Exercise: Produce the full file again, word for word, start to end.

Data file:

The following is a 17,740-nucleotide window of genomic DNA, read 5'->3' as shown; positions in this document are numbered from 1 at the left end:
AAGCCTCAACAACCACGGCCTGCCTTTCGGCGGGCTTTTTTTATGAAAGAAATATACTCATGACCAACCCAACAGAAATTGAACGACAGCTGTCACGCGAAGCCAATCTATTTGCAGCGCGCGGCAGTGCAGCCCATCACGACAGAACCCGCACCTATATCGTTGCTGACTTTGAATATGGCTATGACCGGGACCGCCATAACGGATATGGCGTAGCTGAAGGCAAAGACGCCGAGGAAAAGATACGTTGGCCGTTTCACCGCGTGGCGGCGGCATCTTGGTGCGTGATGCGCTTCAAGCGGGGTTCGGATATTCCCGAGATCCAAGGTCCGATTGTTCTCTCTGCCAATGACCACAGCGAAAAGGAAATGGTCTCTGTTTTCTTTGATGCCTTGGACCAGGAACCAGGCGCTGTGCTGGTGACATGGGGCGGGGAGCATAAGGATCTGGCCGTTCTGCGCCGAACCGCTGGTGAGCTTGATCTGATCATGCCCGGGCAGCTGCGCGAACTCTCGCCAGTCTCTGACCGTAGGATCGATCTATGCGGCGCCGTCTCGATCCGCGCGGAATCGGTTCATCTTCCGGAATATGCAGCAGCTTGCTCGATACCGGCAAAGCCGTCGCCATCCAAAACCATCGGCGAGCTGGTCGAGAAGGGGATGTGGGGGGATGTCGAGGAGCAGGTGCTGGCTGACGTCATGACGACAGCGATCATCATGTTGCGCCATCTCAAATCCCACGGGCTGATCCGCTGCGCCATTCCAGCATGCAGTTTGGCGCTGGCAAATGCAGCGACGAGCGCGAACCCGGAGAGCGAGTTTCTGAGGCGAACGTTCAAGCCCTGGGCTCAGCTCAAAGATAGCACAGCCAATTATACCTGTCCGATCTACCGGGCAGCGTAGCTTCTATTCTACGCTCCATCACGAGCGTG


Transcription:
The following is a 17,740-nucleotide window of genomic DNA, read 5'->3' as shown; positions in this document are numbered from 1 at the left end:
AAGCCTCAACAACCACGGCCTGCCTTTCGGCGGGCTTTTTTTATGAAAGAAATATACTCATGACCAACCCAACAGAAATTGAACGACAGCTGTCACGCGAAGCCAATCTATTTGCAGCGCGCGGCAGTGCAGCCCATCACGACAGAACCCGCACCTATATCGTTGCTGACTTTGAATATGGCTATGACCGGGACCGCCATAACGGATATGGCGTAGCTGAAGGCAAAGACGCCGAGGAAAAGATACGTTGGCCGTTTCACCGCGTGGCGGCGGCATCTTGGTGCGTGATGCGCTTCAAGCGGGGTTCGGATATTCCCGAGATCCAAGGTCCGATTGTTCTCTCTGCCAATGACCACAGCGAAAAGGAAATGGTCTCTGTTTTCTTTGATGCCTTGGACCAGGAACCAGGCGCTGTGCTGGTGACATGGGGCGGGGAGCATAAGGATCTGGCCGTTCTGCGCCGAACCGCTGGTGAGCTTGATCTGATCATGCCCGGGCAGCTGCGCGAACTCTCGCCAGTCTCTGACCGTAGGATCGATCTATGCGGCGCCGTCTCGATCCGCGCGGAATCGGTTCATCTTCCGGAATATGCAGCAGCTTGCTCGATACCGGCAAAGCCGTCGCCATCCAAAACCATCGGCGAGCTGGTCGAGAAGGGGATGTGGGGGGATGTCGAGGAGCAGGTGCTGGCTGACGTCATGACGACAGCGATCATCATGTTGCGCCATCTCAAATCCCACGGGCTGATCCGCTGCGCCATTCCAGCATGCAGTTTGGCGCTGGCAAATGCAGCGACGAGCGCGAACCCGGAGAGCGAGTTTCTGAGGCGAACGTTCAAGCCCTGGGCTCAGCTCAAAGATAGCACAGCCAATTATACCTGTCCGATCTACCGGGCAGCGTAGCTTCTATTCTACGCTCCATCACGAGCGTG